You are one of the first people in the world who will get their hands on a Raspberry Pi Model B. Congratulations.

Farnell element14 will deliver your Pi to you within 10-15 days. Your order will come straight from the initial shipment.

Contrary to some imaginative rumours across the web, there will be no hike in the cost of your Pi. We just wouldn’t do things that way.[/quote]
w00t! :slight_smile:


#9

Gus,

The appeal for me and others I think is that here in the States some schools are learning Pascal/C/C#. C# works for both desk top, web and micro programming. The big appeal would be the teacher would be using MS software, so no need to learn Linux.

I have worked in Data Networking in many schools. The one thing I see on a consistent basis is the lack of technical understanding these teachers have, sadly, most being women. They all seam to be there to teach, not to learn anything new. Like how to plug in a network cable! Therefore, learning Linux is out of the question for most.

The options on the Pi(B) are truly awsome. 700MHz, 256MB ram, SD card slot, HD Video, true graphics, HDMI output, 2 USB’s and Internet in one package. I find it hard to swallow to buy about $120 or so for 3 boards when everything I need is in one!!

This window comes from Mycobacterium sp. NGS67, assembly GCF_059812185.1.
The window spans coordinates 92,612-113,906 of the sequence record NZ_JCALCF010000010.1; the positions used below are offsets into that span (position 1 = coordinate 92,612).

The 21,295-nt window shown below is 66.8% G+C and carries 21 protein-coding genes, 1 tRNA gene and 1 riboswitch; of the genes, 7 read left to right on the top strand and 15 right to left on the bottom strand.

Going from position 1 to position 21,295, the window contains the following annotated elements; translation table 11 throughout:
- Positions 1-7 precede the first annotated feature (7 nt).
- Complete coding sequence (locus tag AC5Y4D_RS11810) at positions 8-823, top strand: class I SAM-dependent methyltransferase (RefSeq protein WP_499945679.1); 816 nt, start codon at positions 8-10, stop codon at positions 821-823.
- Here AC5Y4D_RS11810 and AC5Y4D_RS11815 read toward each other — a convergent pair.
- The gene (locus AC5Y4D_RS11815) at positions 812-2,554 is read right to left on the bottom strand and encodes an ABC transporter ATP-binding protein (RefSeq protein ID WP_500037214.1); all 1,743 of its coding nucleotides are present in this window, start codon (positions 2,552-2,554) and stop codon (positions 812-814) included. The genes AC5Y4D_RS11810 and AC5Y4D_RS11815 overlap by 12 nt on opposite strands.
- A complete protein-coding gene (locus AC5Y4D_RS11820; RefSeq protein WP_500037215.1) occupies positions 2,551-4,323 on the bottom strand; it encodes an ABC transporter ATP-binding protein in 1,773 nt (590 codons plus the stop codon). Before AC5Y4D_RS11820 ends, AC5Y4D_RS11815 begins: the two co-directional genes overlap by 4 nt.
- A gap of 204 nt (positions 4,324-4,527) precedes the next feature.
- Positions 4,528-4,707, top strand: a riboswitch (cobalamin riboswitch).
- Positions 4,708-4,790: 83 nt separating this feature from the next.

I know GHI puts out great products, don’t get me wrong. But the first company to make a port of NetMF will get my money. I am hoping it is GHI!. Why? Because of the service I got when DIYBin never sent my products. Gus, I was the one that spoke to you about it. Don’t know if others did as well, but to be able to talk to someone that was willing to help really scores points with me.

Thanks,
Brian

Also, to some of you who are trying to shoot down the idea of a NetMF port, some of us don’t have unlimited budgets, or companies who buy the toys for us. I have to save for a long time to get anything!


#10

@ bgracia - Let me see if I’m understanding your situation because I am also one who couldn’t think of a good reason to port NETMF to the Pi. You’re saying the advantage to educators is that you can teach software development for PCs & micros from the same device by simply swapping out firmware. Is that it? Or do you want to be able to run NETMF within a VM type environment within the PC OS? I can see where you’re going with this but I find it hard to believe that there are schools teaching computer science that don’t already have PCs. It’s going to be very difficult to be productive with any modern compiler on a machine that only has 256MB of RAM. I want to see a fit where this works but I’m just not there yet.


#11

bgarcia

as I understand your position,you want GHI to port .net MF to the pi because female teachers can not plug in a network cable, you could not get product from a vendor, and you have no money.